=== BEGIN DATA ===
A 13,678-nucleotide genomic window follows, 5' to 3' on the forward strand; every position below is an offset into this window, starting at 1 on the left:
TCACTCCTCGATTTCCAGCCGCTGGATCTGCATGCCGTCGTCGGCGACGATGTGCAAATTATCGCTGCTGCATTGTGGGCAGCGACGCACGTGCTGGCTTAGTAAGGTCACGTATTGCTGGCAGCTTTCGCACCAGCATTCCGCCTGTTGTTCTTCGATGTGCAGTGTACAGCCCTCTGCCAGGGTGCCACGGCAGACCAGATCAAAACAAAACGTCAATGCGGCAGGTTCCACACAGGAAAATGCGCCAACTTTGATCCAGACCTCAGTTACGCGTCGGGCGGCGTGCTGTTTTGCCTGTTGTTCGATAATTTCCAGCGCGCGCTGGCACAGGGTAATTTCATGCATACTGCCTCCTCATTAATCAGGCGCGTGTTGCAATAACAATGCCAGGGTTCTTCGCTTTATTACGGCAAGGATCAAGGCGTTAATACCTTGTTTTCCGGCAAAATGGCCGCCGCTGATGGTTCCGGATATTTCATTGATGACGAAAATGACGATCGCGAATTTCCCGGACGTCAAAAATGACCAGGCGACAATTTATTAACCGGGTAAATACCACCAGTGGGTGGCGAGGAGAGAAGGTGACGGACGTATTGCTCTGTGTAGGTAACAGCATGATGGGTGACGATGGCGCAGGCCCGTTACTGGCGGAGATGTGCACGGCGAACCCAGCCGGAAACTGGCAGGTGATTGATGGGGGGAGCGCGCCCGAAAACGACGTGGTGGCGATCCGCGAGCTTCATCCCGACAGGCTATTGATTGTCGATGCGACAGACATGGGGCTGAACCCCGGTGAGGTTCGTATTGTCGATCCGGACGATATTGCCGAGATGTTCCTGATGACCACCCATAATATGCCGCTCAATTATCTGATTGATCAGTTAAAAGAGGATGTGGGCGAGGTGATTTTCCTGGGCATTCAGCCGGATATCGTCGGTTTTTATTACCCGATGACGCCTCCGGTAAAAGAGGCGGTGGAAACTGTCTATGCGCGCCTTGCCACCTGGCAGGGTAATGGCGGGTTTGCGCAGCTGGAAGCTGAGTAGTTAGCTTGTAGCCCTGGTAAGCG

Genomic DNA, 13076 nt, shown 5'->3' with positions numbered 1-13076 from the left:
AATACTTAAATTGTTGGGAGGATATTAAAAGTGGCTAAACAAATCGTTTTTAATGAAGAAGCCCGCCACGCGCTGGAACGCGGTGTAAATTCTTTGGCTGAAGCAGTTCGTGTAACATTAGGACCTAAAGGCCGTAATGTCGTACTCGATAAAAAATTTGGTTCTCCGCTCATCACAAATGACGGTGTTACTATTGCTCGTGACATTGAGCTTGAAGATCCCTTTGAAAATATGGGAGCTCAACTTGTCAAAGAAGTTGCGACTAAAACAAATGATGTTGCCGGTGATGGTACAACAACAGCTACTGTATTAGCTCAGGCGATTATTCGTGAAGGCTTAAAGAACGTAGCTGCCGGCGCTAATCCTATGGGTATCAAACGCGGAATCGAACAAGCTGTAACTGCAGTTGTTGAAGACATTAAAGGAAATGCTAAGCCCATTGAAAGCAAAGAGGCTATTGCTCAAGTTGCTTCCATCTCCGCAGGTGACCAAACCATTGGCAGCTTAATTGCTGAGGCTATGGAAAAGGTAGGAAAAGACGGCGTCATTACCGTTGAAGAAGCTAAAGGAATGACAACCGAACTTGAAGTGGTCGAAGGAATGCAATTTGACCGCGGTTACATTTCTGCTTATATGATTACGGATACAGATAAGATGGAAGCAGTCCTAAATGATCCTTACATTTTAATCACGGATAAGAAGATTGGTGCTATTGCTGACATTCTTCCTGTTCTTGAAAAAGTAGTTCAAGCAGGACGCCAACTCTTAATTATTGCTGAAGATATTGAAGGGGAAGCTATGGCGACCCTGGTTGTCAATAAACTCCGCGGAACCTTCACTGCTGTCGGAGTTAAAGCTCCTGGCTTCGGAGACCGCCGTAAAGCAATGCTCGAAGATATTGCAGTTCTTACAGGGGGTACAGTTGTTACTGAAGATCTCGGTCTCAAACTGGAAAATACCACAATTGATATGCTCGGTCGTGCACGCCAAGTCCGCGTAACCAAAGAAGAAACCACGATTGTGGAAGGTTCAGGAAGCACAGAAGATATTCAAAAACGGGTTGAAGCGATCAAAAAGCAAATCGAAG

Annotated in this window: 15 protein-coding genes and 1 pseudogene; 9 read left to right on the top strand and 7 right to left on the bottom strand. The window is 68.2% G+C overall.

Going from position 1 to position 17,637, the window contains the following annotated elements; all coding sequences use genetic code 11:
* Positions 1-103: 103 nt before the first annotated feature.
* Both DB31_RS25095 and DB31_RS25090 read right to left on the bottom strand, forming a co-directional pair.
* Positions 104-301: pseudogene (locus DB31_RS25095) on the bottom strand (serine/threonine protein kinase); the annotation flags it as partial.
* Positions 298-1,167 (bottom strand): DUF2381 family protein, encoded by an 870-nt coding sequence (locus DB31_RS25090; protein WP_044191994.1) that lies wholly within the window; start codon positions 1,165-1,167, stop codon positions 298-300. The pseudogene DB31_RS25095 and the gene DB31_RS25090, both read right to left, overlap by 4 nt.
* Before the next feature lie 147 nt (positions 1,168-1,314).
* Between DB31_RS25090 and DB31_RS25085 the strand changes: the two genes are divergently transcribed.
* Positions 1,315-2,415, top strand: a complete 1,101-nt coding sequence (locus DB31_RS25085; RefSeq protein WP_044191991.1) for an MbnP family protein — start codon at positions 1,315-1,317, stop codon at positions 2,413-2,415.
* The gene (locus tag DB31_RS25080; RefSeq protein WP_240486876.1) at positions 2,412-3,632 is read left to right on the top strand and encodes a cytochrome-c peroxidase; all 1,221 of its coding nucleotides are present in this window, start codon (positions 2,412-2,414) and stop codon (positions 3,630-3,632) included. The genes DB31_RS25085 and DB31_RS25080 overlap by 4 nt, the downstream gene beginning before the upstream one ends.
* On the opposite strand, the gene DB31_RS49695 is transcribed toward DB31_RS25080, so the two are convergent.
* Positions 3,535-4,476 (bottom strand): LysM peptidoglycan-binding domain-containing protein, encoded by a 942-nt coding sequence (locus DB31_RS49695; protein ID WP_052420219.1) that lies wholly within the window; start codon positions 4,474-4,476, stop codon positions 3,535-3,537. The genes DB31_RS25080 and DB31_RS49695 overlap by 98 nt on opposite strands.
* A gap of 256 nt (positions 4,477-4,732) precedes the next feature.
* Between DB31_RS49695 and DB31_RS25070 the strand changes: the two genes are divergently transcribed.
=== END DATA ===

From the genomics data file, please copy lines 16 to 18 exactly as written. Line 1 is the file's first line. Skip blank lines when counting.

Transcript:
* Positions 3,535-4,476 (bottom strand): LysM peptidoglycan-binding domain-containing protein, encoded by a 942-nt coding sequence (locus DB31_RS49695; protein ID WP_052420219.1) that lies wholly within the window; start codon positions 4,474-4,476, stop codon positions 3,535-3,537. The genes DB31_RS25080 and DB31_RS49695 overlap by 98 nt on opposite strands.
* A gap of 256 nt (positions 4,477-4,732) precedes the next feature.
* Between DB31_RS49695 and DB31_RS25070 the strand changes: the two genes are divergently transcribed.